If so, I'd absolutely cause them as much pain as possible. Typically in these cases you've already lost tens of thousands of dollars in legal fees and lost time, so the goal isn't recovering your money - it's simply extracting as much pain as possible.
When I went to small claims the first thing the judge did was make everybody talk to their opponent in the hope that they would just find a settlement and save the judge's time.
Absolutely do not do this. Go to the police station (edit: court) first, with the court order, and explain your need for armed escort.
* Cops and Sheriffs are completely different.
A fee? Isn't it their job to help enforce the law, being law enforcement officers?
Just like police officers at a concert aren't staffed for free, even though their only purpose is to enforce the laws and/or facilitate traffic. You could argue that enforcing those laws and facilitating that traffic is their job, but those putting on the concert are creating the need for extra law enforcement and want them on hand, so they have to pay.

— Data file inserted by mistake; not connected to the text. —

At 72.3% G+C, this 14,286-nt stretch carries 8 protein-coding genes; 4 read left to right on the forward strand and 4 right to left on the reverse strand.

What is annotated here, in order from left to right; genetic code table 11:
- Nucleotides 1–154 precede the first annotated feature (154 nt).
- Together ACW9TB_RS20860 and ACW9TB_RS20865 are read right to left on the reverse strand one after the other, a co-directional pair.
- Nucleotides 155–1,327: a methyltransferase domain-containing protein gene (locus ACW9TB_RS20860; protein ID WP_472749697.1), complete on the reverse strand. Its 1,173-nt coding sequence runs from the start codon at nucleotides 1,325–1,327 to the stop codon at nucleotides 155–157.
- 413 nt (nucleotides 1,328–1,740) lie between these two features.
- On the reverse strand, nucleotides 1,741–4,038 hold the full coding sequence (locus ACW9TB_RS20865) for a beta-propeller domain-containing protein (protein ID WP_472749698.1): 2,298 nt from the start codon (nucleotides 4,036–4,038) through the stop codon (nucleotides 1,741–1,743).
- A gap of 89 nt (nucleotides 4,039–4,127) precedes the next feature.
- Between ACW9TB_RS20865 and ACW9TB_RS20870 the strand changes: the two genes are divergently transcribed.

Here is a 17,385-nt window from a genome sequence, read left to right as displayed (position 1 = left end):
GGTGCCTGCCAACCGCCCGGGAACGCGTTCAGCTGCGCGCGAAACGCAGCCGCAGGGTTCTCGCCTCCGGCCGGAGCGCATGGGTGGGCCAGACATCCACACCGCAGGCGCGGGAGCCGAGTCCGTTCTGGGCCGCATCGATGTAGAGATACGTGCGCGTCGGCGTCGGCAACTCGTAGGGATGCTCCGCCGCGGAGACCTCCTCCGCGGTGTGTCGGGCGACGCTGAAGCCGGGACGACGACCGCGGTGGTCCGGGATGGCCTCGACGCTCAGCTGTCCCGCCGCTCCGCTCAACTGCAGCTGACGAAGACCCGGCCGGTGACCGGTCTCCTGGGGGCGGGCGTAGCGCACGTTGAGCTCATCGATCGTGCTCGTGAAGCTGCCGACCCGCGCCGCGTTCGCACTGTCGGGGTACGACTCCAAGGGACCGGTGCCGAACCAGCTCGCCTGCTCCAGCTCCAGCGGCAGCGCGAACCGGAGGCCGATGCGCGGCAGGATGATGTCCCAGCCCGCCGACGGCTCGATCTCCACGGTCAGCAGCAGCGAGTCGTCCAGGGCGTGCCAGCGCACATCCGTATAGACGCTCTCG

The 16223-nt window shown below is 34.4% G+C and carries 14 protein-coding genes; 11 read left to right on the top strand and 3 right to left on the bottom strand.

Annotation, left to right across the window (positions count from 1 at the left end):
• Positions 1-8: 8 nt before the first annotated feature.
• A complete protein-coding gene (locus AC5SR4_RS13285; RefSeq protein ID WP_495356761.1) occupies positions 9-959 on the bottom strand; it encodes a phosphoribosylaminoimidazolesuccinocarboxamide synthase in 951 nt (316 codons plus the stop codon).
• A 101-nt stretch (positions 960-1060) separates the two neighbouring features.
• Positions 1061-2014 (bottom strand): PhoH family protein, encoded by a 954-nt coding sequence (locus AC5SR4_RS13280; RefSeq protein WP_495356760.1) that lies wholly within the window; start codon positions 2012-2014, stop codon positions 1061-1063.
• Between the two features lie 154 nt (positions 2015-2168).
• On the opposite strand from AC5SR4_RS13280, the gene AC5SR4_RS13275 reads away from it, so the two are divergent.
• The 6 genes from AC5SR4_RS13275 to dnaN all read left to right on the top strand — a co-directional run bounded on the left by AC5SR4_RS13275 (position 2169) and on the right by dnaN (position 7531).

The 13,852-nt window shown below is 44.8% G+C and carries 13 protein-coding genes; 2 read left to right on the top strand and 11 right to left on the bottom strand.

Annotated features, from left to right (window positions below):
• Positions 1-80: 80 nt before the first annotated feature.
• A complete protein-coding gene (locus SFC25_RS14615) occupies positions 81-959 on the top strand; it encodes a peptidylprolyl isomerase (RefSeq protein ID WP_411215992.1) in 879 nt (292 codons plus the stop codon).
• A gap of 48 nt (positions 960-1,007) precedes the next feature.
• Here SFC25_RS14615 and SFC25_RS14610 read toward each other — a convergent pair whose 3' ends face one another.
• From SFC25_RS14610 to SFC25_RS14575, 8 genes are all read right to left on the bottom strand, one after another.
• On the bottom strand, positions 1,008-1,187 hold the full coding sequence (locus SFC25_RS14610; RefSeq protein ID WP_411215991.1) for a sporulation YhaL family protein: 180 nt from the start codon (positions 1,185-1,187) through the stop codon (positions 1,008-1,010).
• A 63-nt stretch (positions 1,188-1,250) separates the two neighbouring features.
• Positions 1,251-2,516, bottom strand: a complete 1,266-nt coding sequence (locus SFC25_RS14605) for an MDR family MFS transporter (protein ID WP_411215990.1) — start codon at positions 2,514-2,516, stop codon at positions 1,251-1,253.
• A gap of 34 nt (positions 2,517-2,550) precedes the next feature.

I believe that here in the UK, the police will either decide you deserve an escort and provide you with one, or decide you don't need one and refuse to provide one.
I could be mistaken, but I believe bailiffs are essentially expected to take on the risk and confrontation as part of their job, a bit like ticket-inspectors on trains, or the folks that tow away illegally parked cars from privately owned car parks.
The police can and do charge for special policing of public events, though - http://www.npcc.police.uk/documents/finance/2015/NPCC%20Guid... , http://www.isanuk.org/wp-content/uploads/2014/04/ISAN-Guidan...
See Bank of America: https://www.npr.org/sections/thetwo-way/2011/06/06/137002727...
i'd also worry about removal to federal court and consolidation - now that a judge has actually raised a federal question about the fcra
I went to small claims myself once and it was about as easy as he describes. You don't need his service.
You mean like every disclaimer since the invention of disclaimers? I'm fine with that, the author might know what he's talking about (though he did mention he's spent less time in court than I have) more than some random person who's experience might not map well to mine.
> Tell us about your lawsuit, including the court, case number, and who your attorney is. If approved, we cover all your legal costs, including attorney’s fees, deposition costs, and working capital for your business. The only time you repay is if your lawsuit successfully resolves. We’re in this together.